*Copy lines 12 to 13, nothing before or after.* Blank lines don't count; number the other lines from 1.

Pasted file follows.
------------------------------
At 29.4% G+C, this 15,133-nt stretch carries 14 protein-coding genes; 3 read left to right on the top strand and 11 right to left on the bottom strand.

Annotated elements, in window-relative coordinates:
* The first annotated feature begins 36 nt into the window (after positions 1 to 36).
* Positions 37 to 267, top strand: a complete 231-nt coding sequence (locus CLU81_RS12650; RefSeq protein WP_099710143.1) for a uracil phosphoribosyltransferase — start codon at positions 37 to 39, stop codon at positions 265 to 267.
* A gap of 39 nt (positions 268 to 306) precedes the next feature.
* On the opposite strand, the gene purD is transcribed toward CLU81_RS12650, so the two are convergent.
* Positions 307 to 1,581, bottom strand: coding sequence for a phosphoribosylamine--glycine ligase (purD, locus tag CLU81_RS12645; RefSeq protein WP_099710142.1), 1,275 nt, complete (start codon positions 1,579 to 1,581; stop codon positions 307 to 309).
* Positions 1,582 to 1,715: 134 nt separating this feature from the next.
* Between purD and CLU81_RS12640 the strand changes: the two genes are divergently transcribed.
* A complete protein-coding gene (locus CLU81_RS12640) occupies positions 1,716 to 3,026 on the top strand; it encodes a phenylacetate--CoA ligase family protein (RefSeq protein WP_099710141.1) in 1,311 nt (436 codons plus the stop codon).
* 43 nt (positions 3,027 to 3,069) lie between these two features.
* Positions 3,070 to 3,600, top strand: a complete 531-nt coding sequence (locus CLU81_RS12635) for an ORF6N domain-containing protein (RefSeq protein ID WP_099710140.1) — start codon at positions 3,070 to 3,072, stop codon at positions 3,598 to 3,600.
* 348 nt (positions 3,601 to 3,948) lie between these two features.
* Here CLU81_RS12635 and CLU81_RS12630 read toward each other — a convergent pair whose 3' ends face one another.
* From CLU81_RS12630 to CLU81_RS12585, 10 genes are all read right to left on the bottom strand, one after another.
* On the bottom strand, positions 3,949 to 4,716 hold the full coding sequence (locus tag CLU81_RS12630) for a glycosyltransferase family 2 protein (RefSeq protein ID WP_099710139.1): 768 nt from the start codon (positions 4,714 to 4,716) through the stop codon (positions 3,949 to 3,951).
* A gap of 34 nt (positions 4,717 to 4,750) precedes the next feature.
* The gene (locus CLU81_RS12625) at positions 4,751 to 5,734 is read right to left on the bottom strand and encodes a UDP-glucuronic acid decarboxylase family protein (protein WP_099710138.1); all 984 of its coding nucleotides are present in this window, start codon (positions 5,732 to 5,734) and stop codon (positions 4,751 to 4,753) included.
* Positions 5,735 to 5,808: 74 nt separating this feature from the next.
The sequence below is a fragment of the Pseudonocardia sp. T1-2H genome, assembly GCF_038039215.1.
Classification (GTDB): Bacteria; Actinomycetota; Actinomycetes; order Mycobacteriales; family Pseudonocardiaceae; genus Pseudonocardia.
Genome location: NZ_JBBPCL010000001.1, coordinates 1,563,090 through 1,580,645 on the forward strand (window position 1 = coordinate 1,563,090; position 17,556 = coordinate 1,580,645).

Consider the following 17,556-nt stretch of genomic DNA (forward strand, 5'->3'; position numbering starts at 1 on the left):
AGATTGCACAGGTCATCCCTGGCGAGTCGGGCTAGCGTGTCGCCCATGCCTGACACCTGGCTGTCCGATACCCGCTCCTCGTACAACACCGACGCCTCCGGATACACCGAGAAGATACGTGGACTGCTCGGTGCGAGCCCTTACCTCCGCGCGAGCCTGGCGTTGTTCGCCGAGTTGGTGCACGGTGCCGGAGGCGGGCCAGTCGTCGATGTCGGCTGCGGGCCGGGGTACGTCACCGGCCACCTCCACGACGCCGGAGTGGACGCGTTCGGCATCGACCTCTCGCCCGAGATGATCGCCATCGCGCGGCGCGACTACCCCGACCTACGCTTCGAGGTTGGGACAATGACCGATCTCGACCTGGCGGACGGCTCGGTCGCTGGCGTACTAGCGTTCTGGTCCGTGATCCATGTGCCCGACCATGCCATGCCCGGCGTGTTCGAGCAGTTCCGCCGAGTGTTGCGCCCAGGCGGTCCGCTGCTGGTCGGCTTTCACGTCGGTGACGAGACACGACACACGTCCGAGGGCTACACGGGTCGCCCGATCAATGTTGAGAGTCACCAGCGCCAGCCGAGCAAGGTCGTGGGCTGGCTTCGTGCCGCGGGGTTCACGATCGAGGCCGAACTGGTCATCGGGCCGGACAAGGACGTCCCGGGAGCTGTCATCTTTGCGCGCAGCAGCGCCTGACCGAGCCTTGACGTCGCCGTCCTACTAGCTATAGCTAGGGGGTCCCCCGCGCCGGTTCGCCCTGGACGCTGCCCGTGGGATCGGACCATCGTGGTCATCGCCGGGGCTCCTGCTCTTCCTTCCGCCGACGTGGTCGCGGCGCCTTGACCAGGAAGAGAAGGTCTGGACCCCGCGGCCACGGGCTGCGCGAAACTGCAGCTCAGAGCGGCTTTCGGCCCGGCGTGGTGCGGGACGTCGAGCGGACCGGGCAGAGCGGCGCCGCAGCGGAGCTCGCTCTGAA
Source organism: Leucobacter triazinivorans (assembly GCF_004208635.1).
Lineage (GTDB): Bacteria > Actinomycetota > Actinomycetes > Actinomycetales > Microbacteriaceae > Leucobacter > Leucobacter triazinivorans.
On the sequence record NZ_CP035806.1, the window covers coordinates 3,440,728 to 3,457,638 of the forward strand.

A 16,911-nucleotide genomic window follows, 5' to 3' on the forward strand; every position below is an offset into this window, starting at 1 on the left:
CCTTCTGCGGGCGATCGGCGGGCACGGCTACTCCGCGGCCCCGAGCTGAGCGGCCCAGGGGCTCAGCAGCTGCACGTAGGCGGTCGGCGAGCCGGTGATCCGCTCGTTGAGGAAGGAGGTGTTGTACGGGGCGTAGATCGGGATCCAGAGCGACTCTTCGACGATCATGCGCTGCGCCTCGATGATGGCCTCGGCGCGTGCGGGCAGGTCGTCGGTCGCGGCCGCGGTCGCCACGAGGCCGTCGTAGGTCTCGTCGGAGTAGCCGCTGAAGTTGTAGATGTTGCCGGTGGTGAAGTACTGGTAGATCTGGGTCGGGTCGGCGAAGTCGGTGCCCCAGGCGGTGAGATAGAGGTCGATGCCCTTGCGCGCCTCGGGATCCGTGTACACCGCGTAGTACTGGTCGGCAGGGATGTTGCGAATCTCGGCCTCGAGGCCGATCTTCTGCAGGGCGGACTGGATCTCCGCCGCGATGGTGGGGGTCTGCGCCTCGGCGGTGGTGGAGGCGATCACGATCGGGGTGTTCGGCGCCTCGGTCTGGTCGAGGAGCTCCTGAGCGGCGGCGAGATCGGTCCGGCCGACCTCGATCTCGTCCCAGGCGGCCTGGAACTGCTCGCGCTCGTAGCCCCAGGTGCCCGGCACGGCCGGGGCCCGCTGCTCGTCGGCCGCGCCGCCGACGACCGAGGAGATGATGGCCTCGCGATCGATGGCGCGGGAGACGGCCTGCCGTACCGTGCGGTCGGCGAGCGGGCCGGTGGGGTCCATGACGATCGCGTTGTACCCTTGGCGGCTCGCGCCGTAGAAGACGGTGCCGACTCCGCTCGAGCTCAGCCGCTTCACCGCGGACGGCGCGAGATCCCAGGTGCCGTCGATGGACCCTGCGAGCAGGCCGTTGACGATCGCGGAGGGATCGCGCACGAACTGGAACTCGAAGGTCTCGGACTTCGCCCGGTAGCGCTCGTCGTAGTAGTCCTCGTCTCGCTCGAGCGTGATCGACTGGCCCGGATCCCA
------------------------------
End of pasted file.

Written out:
* Positions 3,070 to 3,600, top strand: a complete 531-nt coding sequence (locus CLU81_RS12635) for an ORF6N domain-containing protein (RefSeq protein ID WP_099710140.1) — start codon at positions 3,070 to 3,072, stop codon at positions 3,598 to 3,600.
* 348 nt (positions 3,601 to 3,948) lie between these two features.